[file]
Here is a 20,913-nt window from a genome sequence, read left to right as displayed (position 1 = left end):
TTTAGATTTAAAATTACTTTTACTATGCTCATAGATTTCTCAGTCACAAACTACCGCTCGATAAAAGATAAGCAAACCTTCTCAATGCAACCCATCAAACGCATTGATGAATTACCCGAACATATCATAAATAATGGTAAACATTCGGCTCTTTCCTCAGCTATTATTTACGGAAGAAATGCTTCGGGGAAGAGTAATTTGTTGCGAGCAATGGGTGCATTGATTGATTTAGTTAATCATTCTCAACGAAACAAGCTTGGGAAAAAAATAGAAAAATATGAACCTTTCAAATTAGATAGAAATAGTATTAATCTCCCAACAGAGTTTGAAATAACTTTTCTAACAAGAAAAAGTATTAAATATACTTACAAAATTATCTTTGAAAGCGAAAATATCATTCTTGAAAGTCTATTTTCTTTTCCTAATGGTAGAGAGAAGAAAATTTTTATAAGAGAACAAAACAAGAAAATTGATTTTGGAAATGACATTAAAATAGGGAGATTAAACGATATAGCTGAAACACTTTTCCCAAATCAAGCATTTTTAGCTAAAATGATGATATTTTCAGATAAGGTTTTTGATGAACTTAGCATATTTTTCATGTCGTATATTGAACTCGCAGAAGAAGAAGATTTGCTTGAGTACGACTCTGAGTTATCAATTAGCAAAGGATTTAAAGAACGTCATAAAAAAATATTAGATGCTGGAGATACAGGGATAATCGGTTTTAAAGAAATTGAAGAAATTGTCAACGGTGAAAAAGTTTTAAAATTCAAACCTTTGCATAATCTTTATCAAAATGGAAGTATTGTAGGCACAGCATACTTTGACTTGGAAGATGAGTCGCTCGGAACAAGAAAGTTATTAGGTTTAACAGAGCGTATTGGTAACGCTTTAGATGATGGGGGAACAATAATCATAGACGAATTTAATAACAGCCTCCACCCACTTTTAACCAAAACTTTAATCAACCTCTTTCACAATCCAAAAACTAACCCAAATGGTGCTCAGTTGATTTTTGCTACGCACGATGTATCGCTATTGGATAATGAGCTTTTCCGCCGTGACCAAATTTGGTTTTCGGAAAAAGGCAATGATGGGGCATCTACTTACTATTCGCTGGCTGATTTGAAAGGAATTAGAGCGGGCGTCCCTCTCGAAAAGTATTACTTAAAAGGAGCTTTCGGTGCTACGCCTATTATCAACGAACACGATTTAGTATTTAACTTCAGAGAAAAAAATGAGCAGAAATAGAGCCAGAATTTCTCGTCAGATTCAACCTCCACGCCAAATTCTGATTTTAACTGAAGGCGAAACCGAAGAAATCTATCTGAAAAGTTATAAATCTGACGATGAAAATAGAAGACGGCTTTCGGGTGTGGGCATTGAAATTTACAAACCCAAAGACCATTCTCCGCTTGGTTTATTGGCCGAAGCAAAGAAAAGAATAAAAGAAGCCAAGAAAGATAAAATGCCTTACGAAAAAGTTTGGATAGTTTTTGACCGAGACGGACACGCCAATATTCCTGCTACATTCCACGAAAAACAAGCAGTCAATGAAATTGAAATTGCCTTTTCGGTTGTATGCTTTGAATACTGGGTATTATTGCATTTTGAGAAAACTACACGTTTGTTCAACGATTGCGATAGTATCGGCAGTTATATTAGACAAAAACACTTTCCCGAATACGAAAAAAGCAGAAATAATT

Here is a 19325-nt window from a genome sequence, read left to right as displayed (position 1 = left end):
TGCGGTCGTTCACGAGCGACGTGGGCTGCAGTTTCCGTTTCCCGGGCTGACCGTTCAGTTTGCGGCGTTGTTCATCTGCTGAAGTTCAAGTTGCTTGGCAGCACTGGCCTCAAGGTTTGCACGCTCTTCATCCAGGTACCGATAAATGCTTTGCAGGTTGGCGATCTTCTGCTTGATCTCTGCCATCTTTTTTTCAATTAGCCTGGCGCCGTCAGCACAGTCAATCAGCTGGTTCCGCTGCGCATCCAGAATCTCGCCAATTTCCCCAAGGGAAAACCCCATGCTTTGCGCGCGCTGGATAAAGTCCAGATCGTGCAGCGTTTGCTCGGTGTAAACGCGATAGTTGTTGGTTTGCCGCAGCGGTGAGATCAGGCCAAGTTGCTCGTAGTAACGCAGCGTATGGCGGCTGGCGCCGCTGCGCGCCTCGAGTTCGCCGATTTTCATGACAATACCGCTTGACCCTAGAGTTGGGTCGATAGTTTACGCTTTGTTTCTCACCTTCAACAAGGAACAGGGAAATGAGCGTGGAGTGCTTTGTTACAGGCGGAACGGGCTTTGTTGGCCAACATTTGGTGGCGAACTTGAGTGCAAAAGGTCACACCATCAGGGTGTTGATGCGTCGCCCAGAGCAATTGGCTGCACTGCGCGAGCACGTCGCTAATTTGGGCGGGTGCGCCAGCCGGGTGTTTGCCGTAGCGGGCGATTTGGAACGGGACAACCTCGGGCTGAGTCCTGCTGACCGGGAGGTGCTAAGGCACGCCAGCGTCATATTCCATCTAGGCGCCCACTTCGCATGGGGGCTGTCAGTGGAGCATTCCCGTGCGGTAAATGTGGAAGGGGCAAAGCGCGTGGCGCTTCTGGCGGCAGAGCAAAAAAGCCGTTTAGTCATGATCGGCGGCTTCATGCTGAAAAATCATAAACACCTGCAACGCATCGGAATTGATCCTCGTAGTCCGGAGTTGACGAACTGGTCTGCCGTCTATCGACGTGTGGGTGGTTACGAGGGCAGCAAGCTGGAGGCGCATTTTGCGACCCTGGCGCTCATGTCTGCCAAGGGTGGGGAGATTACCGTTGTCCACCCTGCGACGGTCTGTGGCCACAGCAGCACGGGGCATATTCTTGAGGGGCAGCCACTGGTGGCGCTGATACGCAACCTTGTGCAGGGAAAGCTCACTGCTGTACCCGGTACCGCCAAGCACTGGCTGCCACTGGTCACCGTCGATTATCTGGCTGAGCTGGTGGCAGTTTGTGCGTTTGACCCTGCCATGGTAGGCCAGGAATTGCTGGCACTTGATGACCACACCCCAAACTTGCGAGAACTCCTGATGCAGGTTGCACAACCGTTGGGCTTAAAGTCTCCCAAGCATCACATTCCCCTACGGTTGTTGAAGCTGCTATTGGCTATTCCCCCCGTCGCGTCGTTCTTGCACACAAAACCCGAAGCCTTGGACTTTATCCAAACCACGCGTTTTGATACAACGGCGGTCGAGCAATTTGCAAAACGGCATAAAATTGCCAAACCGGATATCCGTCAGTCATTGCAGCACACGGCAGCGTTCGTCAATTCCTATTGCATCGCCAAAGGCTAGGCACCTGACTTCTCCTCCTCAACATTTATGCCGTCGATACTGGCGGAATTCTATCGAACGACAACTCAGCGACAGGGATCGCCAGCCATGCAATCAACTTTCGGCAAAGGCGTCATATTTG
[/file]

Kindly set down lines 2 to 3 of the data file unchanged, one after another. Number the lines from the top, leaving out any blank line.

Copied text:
TTTAGATTTAAAATTACTTTTACTATGCTCATAGATTTCTCAGTCACAAACTACCGCTCGATAAAAGATAAGCAAACCTTCTCAATGCAACCCATCAAACGCATTGATGAATTACCCGAACATATCATAAATAATGGTAAACATTCGGCTCTTTCCTCAGCTATTATTTACGGAAGAAATGCTTCGGGGAAGAGTAATTTGTTGCGAGCAATGGGTGCATTGATTGATTTAGTTAATCATTCTCAACGAAACAAGCTTGGGAAAAAAATAGAAAAATATGAACCTTTCAAATTAGATAGAAATAGTATTAATCTCCCAACAGAGTTTGAAATAACTTTTCTAACAAGAAAAAGTATTAAATATACTTACAAAATTATCTTTGAAAGCGAAAATATCATTCTTGAAAGTCTATTTTCTTTTCCTAATGGTAGAGAGAAGAAAATTTTTATAAGAGAACAAAACAAGAAAATTGATTTTGGAAATGACATTAAAATAGGGAGATTAAACGATATAGCTGAAACACTTTTCCCAAATCAAGCATTTTTAGCTAAAATGATGATATTTTCAGATAAGGTTTTTGATGAACTTAGCATATTTTTCATGTCGTATATTGAACTCGCAGAAGAAGAAGATTTGCTTGAGTACGACTCTGAGTTATCAATTAGCAAAGGATTTAAAGAACGTCATAAAAAAATATTAGATGCTGGAGATACAGGGATAATCGGTTTTAAAGAAATTGAAGAAATTGTCAACGGTGAAAAAGTTTTAAAATTCAAACCTTTGCATAATCTTTATCAAAATGGAAGTATTGTAGGCACAGCATACTTTGACTTGGAAGATGAGTCGCTCGGAACAAGAAAGTTATTAGGTTTAACAGAGCGTATTGGTAACGCTTTAGATGATGGGGGAACAATAATCATAGACGAATTTAATAACAGCCTCCACCCACTTTTAACCAAAACTTTAATCAACCTCTTTCACAATCCAAAAACTAACCCAAATGGTGCTCAGTTGATTTTTGCTACGCACGATGTATCGCTATTGGATAATGAGCTTTTCCGCCGTGACCAAATTTGGTTTTCGGAAAAAGGCAATGATGGGGCATCTACTTACTATTCGCTGGCTGATTTGAAAGGAATTAGAGCGGGCGTCCCTCTCGAAAAGTATTACTTAAAAGGAGCTTTCGGTGCTACGCCTATTATCAACGAACACGATTTAGTATTTAACTTCAGAGAAAAAAATGAGCAGAAATAGAGCCAGAATTTCTCGTCAGATTCAACCTCCACGCCAAATTCTGATTTTAACTGAAGGCGAAACCGAAGAAATCTATCTGAAAAGTTATAAATCTGACGATGAAAATAGAAGACGGCTTTCGGGTGTGGGCATTGAAATTTACAAACCCAAAGACCATTCTCCGCTTGGTTTATTGGCCGAAGCAAAGAAAAGAATAAAAGAAGCCAAGAAAGATAAAATGCCTTACGAAAAAGTTTGGATAGTTTTTGACCGAGACGGACACGCCAATATTCCTGCTACATTCCACGAAAAACAAGCAGTCAATGAAATTGAAATTGCCTTTTCGGTTGTATGCTTTGAATACTGGGTATTATTGCATTTTGAGAAAACTACACGTTTGTTCAACGATTGCGATAGTATCGGCAGTTATATTAGACAAAAACACTTTCCCGAATACGAAAAAAGCAGAAATAATT

Here is a 19325-nt window from a genome sequence, read left to right as displayed (position 1 = left end):